In Part three of this six-part series of articles, we will continue to explore the basic skills and concepts of business analysis (BA). In this section, we will review and analyze the business analysis planning process. As we stated in Part one, there are a variety of techniques and tools suggested by PMI that should be in your business analyst toolkit.
“The Planning domain focuses on the preparation required to effectively manage the business” that will occur within the project (PMI, 2013). This process involves determining the “tools, policies, and procedures needed for the requirements management plan, requirements traceability, change management, document control, and acceptance criteria” (PMI, 2013).
In this article, we will describe the five basic tasks involved in the planning process:
1. Review the business case
Business analysis activities need to have context. They are best provided by reviewing the business case and project goals. When building the business analysis plan, the business analyst should include an explanation as to how prioritization will be conducted for the project. Some common factors to consider when defining the prioritization process are:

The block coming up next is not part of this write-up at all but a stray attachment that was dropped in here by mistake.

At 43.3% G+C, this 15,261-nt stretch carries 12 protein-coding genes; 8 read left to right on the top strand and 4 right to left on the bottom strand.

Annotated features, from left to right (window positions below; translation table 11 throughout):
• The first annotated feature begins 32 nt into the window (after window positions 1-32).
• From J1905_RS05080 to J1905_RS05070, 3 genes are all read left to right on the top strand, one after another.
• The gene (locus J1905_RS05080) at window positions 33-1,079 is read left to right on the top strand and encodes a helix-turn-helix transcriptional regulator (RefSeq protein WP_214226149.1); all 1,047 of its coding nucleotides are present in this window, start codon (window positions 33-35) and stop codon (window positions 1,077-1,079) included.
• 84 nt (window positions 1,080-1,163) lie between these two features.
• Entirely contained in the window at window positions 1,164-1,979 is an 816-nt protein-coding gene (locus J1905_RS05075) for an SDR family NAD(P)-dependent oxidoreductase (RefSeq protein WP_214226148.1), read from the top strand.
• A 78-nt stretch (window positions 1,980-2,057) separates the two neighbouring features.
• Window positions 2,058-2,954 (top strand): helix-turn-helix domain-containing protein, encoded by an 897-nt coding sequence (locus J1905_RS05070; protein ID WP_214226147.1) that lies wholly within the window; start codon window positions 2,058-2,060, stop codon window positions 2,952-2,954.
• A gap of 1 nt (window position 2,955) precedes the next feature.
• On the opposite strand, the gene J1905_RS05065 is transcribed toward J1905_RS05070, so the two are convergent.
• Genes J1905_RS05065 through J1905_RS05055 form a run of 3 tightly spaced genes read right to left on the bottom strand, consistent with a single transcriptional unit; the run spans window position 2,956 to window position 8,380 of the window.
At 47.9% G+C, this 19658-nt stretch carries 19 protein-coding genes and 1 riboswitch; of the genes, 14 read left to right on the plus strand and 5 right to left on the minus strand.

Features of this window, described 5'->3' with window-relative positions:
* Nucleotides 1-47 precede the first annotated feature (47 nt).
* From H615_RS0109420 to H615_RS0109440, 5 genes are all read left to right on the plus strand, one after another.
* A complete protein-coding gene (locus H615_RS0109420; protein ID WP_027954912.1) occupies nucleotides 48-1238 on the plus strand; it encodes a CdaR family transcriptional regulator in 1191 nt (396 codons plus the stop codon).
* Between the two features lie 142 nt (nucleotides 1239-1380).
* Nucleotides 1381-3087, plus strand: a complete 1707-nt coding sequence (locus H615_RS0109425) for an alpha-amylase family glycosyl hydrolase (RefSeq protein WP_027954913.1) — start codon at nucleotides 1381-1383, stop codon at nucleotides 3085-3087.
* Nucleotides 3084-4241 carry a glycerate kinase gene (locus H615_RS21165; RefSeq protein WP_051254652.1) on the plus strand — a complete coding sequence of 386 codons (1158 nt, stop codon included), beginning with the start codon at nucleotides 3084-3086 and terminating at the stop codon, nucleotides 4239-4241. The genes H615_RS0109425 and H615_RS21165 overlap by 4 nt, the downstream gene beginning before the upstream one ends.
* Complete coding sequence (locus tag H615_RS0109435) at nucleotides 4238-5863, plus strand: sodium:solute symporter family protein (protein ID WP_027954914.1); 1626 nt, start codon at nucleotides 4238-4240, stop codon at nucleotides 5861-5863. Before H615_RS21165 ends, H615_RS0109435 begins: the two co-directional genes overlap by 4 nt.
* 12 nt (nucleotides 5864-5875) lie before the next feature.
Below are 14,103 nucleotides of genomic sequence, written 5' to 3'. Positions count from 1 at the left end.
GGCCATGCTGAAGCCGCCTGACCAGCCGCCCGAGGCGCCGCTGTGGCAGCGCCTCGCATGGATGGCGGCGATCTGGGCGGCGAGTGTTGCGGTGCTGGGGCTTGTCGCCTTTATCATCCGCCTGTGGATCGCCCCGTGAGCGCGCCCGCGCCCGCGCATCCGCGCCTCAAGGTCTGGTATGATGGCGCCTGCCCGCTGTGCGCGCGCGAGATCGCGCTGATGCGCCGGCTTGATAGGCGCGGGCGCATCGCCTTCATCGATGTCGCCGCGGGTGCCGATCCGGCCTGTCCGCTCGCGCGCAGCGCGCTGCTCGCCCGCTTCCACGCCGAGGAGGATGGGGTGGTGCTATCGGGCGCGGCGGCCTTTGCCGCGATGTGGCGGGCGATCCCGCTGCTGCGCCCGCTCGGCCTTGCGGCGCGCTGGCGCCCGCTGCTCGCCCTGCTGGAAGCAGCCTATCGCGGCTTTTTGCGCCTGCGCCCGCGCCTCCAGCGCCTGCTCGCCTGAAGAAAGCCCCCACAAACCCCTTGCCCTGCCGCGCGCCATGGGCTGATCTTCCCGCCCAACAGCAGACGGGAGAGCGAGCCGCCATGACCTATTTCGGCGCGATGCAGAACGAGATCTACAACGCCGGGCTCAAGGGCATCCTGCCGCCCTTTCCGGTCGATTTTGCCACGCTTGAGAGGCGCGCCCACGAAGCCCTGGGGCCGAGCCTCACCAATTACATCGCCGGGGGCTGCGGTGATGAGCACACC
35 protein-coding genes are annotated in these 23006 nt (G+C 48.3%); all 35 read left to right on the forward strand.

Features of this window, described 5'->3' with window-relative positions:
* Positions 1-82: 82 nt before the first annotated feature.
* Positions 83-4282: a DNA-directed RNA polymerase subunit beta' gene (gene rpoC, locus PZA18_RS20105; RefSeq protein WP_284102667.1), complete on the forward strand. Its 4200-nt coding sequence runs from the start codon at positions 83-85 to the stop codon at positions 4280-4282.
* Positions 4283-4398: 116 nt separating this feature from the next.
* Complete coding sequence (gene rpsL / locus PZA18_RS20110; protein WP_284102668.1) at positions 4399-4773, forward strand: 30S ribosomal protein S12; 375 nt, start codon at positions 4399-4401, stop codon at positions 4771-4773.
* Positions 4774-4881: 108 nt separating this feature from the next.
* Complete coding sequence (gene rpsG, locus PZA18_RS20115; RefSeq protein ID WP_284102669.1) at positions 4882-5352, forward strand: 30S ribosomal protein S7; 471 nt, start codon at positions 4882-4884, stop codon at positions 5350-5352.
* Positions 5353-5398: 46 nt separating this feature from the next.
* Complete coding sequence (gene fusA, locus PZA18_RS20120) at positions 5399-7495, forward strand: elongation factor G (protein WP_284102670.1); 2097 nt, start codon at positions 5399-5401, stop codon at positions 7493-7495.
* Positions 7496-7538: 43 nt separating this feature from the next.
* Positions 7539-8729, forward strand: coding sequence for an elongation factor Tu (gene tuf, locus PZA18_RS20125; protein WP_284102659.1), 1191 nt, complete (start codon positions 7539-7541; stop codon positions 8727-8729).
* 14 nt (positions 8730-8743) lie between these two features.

- When requirements prioritization will occur
- The likelihood that priorities will change
- The stakeholders that will be involved in the prioritization process
- The techniques that will be used for prioritization
- The criteria that will be used to prioritize
- The stakeholders who will approve the prioritization decisions